Court papers are served by services such as a sheriff, private process servers or sometimes certified restricted delivery mail. Depending on the state, this can be through law enforcement personnel or a court-approved company that serves paperwork for its clients, according to NOLO.
When a plaintiff brings forth a lawsuit, it is the court’s responsibility to ensure the defendant in the case is made aware there is a suit making claims against him. Each court has its own rules that allow for different types of servers of court documents. Sometimes it may be a local member of law enforcement or a privately hired process server company. Sometimes it is a disinterested third party to the case. Court papers can be served via certified restricted delivery mail as well. Occasionally a court allows service by publication. This method is usually allowed only by leave of court when other options have been exhausted, states Travel.state.gov.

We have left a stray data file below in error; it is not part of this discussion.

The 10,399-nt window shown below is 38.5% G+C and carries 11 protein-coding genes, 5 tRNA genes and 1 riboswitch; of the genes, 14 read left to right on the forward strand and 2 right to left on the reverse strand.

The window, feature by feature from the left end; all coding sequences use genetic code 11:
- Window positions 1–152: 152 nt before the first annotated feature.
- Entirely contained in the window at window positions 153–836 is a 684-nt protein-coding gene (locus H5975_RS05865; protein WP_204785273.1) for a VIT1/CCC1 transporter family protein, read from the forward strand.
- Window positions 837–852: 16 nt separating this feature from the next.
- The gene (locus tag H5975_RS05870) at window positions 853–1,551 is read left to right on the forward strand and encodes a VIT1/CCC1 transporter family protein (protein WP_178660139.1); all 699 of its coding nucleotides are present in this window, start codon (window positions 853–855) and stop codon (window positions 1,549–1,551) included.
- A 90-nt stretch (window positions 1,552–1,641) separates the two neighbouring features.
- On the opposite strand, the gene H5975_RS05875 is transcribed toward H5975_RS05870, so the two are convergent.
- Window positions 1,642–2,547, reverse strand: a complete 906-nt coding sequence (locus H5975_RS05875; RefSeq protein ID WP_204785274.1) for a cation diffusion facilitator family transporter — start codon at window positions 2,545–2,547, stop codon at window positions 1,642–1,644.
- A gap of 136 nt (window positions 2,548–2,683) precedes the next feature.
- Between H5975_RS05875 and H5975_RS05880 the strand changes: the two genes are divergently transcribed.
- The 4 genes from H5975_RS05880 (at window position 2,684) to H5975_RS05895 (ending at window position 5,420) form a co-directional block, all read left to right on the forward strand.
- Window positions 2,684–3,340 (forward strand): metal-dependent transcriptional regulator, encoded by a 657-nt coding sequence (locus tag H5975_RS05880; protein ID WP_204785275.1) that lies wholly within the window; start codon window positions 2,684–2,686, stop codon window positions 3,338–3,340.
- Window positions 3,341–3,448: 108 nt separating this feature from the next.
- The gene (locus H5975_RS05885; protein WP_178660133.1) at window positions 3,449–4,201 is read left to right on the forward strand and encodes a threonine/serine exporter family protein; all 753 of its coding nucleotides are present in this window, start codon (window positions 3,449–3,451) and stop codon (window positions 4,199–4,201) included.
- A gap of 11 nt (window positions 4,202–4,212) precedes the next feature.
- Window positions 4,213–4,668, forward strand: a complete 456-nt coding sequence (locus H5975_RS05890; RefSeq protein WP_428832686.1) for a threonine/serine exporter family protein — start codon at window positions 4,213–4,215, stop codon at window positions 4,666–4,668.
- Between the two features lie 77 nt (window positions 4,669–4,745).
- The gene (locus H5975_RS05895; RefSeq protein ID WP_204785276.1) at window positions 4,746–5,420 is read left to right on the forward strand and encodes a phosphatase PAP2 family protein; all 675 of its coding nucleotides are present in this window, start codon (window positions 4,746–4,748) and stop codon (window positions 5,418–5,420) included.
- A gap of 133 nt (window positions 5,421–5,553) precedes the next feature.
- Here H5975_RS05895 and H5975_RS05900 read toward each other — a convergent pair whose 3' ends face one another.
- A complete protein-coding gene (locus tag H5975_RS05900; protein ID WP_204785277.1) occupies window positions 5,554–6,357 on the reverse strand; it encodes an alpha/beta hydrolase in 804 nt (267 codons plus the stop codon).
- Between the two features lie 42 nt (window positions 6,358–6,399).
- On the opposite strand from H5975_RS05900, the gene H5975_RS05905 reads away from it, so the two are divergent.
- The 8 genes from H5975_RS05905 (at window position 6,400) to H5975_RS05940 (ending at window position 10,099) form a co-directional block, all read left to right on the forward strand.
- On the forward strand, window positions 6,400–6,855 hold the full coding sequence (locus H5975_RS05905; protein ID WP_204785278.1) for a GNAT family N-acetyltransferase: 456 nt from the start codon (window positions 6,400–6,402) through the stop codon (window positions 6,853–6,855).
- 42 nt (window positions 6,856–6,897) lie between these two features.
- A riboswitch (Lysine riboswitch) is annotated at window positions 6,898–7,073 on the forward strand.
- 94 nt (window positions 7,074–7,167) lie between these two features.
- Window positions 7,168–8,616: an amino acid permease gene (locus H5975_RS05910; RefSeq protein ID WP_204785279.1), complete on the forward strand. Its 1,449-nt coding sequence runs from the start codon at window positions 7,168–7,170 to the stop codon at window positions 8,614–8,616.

Some courts allow alternate service such as posting an electronic copy of the complaint and summons on the court’s website. That alone constitutes good service and allows a lawsuit to proceed, reports Alaska Court System.
Court documents include the complaint and a summons that notifies the defendant of the day, time and location where he needs to appear for court, according to NOLO. Other supporting documentation may be served as well.